The Democrats heading the 110th Congress gained control last year through campaign promises to bring US troops home from the White House's failed mission in Iraq.

Hey, forget about it....America's electorate has been betrayed, a point Milkhouse Mouse noted last month (see 17, 16 and 8 January entries).

But the evidence just accumulates. The piece on congressional hypocrisy below appeared today (22 February) in the Center for American Progress's daily "Progress Report" in the "Under the Radar" section:

....CONGRESS - 25 LAWMAKERS WHO CRITICIZED ESCALATION, VOTED FOR IT ANYWAY: Last week, Iraq war veteran and VoteVets founder Jon Soltz appealed for members of Congress to "put country above party" and vote against escalation in Iraq. Prior to the vote, representatives in Congress from both parties publicly criticized the Bush administration's plan. Representative of such criticisms were Rep. Jeff Flake (R-AZ) saying he had "little confidence that a surge in troop levels will change the situation in Iraq" and Rep. Virginia Brown-Wait's (R-FL) declaration that she got "a feeling our country was being used." Sen. George Voinovich (R-OH) said, "I'm absolutely against the surge." Despite such clear public objections to the President's plan, these and at least 21 more members of Congress caved to partisan pressure and voted in support of escalation. Contradictions were certainly not limited to the House: Sen. John McCain (R-AZ), despite repeatedly voicing his support for escalation, skipped the Senate vote to attend an "'old fashioned' ice cream and hotdog social" in Iowa. The negative effects of Bush's escalation are already being felt by the U.S. military, which is struggling to meet the demands placed on it by the Bush administration. Yesterday, the Pentagon announced that the National Guard would send 14,000 troops back to Iraq next year. A recent Government Accountability Office report found that the Guard is facing severe equipment shortages that have been exacerbated by the war in Iraq.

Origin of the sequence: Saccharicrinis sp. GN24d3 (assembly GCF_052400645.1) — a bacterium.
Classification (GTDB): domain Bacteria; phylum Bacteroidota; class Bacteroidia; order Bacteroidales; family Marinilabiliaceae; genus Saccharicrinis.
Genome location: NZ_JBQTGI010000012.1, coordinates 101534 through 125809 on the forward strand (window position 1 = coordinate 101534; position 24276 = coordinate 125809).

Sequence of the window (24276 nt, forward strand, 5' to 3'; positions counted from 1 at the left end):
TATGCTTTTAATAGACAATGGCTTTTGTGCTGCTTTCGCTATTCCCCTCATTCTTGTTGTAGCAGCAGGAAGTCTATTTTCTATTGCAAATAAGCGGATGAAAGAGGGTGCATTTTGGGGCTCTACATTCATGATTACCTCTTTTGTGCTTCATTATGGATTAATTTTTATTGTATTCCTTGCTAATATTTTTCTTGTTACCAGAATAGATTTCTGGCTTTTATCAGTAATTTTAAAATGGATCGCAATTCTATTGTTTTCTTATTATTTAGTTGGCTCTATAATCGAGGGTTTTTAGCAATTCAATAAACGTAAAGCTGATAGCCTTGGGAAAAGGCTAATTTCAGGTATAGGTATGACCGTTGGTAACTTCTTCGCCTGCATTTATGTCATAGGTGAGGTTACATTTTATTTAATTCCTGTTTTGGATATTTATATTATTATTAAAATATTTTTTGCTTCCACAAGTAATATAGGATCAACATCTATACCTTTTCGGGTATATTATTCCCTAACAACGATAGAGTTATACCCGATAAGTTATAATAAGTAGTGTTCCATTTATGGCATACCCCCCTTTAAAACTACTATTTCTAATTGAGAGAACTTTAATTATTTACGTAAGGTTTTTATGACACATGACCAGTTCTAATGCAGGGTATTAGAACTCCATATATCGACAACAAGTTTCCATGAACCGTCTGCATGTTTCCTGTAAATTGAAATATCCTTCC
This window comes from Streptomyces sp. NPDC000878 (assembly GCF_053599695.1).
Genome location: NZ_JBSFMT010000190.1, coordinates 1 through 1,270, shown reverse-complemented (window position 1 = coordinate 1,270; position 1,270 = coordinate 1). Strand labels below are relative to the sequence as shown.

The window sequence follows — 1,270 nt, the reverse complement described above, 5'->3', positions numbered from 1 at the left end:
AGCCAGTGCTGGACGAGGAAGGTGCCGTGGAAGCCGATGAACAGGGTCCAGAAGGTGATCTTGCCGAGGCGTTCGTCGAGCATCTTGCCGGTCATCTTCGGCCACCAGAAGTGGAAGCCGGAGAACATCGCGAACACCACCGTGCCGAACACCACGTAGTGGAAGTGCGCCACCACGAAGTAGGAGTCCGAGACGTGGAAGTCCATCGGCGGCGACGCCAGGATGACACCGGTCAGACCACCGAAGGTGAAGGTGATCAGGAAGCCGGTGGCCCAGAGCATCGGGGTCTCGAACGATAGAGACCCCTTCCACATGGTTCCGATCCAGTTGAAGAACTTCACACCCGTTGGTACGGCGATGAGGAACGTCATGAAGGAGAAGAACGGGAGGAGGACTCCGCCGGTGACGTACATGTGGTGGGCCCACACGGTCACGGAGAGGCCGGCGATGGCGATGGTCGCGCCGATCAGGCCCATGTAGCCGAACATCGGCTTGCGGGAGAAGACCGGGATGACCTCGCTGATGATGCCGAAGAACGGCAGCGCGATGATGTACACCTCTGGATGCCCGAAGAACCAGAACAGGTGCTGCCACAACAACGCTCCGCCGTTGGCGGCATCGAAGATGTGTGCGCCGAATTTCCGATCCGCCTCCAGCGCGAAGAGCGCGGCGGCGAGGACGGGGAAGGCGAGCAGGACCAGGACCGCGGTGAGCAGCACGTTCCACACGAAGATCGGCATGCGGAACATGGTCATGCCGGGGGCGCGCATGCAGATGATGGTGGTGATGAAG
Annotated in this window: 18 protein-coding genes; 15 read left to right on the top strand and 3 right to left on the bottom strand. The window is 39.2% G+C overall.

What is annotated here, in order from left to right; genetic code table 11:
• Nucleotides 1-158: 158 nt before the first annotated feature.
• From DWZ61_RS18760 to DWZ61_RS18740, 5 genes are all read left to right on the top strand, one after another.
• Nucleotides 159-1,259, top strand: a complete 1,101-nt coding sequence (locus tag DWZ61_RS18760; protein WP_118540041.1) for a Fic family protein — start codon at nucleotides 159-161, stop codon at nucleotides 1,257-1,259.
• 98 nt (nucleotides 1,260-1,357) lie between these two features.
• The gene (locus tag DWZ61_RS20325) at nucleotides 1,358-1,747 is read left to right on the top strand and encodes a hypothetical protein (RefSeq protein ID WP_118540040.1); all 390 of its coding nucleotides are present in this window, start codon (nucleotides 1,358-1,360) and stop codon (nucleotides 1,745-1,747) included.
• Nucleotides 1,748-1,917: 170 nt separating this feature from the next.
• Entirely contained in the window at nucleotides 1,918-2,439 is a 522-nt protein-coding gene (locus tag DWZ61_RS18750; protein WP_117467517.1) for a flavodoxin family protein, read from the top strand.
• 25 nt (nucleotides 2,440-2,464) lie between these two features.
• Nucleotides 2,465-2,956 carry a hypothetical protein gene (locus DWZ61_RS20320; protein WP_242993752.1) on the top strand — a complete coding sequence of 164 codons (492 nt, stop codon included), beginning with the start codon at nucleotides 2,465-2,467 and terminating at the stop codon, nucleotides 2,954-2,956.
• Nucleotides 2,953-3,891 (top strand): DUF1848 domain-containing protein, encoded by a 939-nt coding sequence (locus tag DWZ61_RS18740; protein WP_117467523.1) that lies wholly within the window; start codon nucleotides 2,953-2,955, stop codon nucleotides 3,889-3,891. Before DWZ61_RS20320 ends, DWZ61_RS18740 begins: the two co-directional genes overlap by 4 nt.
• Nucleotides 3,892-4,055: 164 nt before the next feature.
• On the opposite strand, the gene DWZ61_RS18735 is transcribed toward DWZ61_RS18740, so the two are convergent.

These two items also appeared today under the "Think Fast" segment:

....Spurred by online activists, five state legislatures moved last week to oppose Bush's Iraq war strategy. The Vermont legislature, California Senate, Iowa Senate, legislators in Maine, and the Boston City Council have all taken action to express their opposition to escalation in Iraq. The moves "illustrate the war's unpopularity among elected officials at all levels."

14,000 National Guard troops will return to Iraq next year, "shortening their time between deployments to meet the demands of President Bush's buildup." "The accelerated timetable illustrates the cascading effect" Bush's escalation plan is putting on the entire armed forces.

Postscript: One savvy computer graphics professional caught the White House doctoring Bush's 1 May 2003 "Mission Accomplished" speech aboard the USS Abraham Lincoln. Verify for yourself this guy is speaking the truth; click here for the WhiteHouse.gov May 2003 web page and scroll to be very bottom and click on the "video" icon link.